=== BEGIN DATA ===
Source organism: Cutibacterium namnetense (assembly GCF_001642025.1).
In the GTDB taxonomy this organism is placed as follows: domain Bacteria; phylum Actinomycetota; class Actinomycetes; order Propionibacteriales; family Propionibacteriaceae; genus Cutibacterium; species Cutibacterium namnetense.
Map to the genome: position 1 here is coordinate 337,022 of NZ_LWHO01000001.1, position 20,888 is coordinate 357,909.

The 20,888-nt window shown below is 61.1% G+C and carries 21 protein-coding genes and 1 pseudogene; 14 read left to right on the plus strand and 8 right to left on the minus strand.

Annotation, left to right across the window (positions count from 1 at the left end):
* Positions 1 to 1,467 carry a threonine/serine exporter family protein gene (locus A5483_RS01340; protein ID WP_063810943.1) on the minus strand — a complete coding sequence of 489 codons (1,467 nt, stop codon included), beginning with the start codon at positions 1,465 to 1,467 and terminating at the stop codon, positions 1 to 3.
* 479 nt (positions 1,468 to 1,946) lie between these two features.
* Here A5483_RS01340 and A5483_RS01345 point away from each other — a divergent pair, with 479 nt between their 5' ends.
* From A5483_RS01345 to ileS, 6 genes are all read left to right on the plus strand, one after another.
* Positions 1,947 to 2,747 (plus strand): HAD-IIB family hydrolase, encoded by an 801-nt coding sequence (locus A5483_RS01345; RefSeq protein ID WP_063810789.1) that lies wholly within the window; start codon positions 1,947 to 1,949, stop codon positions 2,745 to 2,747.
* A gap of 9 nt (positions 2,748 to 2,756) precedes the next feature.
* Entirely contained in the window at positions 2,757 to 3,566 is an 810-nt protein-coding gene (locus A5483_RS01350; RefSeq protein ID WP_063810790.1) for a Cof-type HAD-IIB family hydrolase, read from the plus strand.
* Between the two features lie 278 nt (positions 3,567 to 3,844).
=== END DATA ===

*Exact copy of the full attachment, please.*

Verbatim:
Source organism: Cutibacterium namnetense (assembly GCF_001642025.1).
In the GTDB taxonomy this organism is placed as follows: domain Bacteria; phylum Actinomycetota; class Actinomycetes; order Propionibacteriales; family Propionibacteriaceae; genus Cutibacterium; species Cutibacterium namnetense.
Map to the genome: position 1 here is coordinate 337,022 of NZ_LWHO01000001.1, position 20,888 is coordinate 357,909.

The 20,888-nt window shown below is 61.1% G+C and carries 21 protein-coding genes and 1 pseudogene; 14 read left to right on the plus strand and 8 right to left on the minus strand.

Annotation, left to right across the window (positions count from 1 at the left end):
* Positions 1 to 1,467 carry a threonine/serine exporter family protein gene (locus A5483_RS01340; protein ID WP_063810943.1) on the minus strand — a complete coding sequence of 489 codons (1,467 nt, stop codon included), beginning with the start codon at positions 1,465 to 1,467 and terminating at the stop codon, positions 1 to 3.
* 479 nt (positions 1,468 to 1,946) lie between these two features.
* Here A5483_RS01340 and A5483_RS01345 point away from each other — a divergent pair, with 479 nt between their 5' ends.
* From A5483_RS01345 to ileS, 6 genes are all read left to right on the plus strand, one after another.
* Positions 1,947 to 2,747 (plus strand): HAD-IIB family hydrolase, encoded by an 801-nt coding sequence (locus A5483_RS01345; RefSeq protein ID WP_063810789.1) that lies wholly within the window; start codon positions 1,947 to 1,949, stop codon positions 2,745 to 2,747.
* A gap of 9 nt (positions 2,748 to 2,756) precedes the next feature.
* Entirely contained in the window at positions 2,757 to 3,566 is an 810-nt protein-coding gene (locus A5483_RS01350; RefSeq protein ID WP_063810790.1) for a Cof-type HAD-IIB family hydrolase, read from the plus strand.
* Between the two features lie 278 nt (positions 3,567 to 3,844).